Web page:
Speaking Out


The recent death of Digby Baltzell served to recall his participation in an unusual oral history project that was active here in the late 1980s. The project's activities took place in the Audio Visual Center then housed in Logan Hall's basement under the direction of Lidia Messmer, the Center's director at the time.

Messmer's "Memories Project" called for the live visual recording of interviews with members of the University community at large. In a sort of free-wheeling question-and-answer format, interviewees were encouraged to recall personalities and events of past times as they related to the University. Some of those taking part are no longer with us.

In the course of the recorded interviews, the talk was wide-ranging. It included Penn's role in the World War II effort, the planning of Penn's campus expansion, and a diversity of subjects. Digby Baltzell, in his inimitable salty style, admiringly recalled the student activism of the '60s.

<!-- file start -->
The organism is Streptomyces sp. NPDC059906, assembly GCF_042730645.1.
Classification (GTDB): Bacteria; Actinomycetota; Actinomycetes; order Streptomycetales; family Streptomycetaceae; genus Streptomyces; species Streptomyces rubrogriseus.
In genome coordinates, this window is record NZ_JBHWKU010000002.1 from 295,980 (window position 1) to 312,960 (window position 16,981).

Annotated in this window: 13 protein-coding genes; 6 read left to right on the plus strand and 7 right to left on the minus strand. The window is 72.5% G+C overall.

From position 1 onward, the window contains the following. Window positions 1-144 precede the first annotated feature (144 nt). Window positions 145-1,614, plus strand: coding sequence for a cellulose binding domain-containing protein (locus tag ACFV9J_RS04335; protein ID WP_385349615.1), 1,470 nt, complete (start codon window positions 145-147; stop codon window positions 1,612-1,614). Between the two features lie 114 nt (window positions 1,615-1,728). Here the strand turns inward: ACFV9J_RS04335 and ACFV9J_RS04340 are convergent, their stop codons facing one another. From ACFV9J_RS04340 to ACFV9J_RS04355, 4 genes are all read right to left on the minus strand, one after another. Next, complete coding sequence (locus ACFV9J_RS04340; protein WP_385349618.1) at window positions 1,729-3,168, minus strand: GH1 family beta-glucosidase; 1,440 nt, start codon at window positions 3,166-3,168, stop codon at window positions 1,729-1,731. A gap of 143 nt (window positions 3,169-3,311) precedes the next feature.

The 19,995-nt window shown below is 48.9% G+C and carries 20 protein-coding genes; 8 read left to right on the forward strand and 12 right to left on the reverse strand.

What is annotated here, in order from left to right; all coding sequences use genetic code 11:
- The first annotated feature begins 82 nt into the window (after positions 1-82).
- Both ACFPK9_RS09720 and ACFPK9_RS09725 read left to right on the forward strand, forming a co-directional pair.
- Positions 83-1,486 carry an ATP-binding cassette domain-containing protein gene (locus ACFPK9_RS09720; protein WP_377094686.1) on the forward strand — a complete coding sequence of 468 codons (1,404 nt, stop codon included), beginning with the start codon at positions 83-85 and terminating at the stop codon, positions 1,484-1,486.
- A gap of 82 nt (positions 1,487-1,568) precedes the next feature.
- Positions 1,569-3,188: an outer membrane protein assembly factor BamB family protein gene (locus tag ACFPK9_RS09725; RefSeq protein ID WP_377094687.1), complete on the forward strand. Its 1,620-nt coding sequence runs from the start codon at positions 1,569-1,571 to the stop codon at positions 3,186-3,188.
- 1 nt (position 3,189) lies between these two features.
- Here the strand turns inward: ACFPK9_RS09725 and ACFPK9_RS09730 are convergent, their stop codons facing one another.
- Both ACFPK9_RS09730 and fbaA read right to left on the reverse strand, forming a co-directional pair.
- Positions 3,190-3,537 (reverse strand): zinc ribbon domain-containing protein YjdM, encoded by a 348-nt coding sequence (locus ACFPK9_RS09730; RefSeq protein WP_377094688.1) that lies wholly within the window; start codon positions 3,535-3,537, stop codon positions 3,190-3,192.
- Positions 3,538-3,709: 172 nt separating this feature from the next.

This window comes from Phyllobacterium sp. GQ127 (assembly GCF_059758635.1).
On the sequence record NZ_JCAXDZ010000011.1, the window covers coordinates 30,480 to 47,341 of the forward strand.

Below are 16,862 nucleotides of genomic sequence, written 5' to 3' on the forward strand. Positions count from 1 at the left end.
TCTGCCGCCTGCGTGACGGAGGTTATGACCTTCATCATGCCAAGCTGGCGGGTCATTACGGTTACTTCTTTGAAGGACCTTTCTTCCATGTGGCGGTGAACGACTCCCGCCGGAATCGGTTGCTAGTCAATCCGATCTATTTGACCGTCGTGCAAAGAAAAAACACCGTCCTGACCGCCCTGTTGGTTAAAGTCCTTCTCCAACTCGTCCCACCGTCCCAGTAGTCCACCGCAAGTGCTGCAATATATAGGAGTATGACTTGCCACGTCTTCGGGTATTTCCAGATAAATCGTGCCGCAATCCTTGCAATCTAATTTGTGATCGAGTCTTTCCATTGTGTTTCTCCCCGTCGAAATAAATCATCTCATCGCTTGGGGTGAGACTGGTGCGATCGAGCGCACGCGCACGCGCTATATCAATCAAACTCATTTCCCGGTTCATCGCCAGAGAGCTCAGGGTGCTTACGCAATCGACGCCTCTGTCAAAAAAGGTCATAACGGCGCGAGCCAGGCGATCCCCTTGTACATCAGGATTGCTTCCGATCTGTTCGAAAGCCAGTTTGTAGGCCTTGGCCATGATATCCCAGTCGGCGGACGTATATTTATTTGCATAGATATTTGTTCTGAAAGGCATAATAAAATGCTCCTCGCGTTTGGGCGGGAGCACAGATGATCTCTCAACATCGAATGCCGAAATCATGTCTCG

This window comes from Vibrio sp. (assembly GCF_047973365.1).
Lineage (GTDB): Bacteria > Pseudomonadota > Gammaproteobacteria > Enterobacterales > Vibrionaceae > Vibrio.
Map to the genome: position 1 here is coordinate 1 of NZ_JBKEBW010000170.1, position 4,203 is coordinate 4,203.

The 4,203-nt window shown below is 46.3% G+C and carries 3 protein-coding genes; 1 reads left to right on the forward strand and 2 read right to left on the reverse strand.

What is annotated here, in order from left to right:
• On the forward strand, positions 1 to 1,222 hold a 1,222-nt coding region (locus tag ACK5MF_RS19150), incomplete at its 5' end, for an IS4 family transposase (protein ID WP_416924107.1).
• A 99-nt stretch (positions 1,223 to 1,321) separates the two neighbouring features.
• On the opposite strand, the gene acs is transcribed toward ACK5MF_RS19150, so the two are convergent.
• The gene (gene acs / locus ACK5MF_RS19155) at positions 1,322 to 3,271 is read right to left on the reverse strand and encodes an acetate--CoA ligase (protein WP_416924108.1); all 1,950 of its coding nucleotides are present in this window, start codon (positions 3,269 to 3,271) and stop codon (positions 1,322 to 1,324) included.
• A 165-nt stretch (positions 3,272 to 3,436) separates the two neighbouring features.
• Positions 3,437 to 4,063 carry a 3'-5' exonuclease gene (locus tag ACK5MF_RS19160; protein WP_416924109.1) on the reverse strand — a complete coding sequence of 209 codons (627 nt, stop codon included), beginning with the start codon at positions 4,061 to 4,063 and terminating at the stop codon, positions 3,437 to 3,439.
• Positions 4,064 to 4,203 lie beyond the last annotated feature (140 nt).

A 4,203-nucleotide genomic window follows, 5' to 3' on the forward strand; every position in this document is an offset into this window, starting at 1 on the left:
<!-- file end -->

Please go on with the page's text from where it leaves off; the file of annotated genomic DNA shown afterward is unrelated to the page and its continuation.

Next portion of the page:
Others who come to mind are Dr. Jonathan Rhoads, Provost Eliot Stellar, Engineering's Dean Joseph Bordogna, Chaplain Stanley Johnson, College for Women Dean Jean Brownlee, Wharton's Morris Hamburg, Dr. Harold Scheie, Campus Planner Harold Taubin, Fine Arts Dean Holmes Perkins, and the Annenberg School's Charles Lee.

These interviews, recorded on tape, are part of the University Archives now. Their virtue lies in the human dimension they give to documenting the daily activities, the personalities, and the process of change that is a vital part of University life.

Are there still those among us with "Memories" worth recording?

Maurice S. Burrison
Director, Faculty Club Art Gallery


Volume 43 Number 3
September 10, 1996

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